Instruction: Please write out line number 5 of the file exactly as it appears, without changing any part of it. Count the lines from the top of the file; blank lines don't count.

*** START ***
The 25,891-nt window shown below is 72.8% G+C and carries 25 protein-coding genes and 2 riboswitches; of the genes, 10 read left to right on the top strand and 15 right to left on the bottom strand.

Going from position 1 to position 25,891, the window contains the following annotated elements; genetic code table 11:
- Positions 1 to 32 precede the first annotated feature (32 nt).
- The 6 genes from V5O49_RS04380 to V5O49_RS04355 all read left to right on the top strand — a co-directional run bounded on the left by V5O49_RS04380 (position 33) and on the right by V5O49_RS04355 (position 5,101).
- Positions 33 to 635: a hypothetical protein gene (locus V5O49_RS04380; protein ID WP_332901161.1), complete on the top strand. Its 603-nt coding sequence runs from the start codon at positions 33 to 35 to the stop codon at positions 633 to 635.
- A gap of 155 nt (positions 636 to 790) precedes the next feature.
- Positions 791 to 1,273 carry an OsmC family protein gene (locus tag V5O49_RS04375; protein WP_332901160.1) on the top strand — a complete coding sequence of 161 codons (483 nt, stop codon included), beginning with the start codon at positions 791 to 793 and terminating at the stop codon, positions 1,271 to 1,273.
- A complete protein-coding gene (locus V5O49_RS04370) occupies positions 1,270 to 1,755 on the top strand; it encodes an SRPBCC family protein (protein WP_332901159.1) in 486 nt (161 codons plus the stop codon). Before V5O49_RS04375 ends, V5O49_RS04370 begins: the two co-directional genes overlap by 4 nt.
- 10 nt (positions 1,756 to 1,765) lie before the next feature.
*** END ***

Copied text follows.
- Positions 33 to 635: a hypothetical protein gene (locus V5O49_RS04380; protein ID WP_332901161.1), complete on the top strand. Its 603-nt coding sequence runs from the start codon at positions 33 to 35 to the stop codon at positions 633 to 635.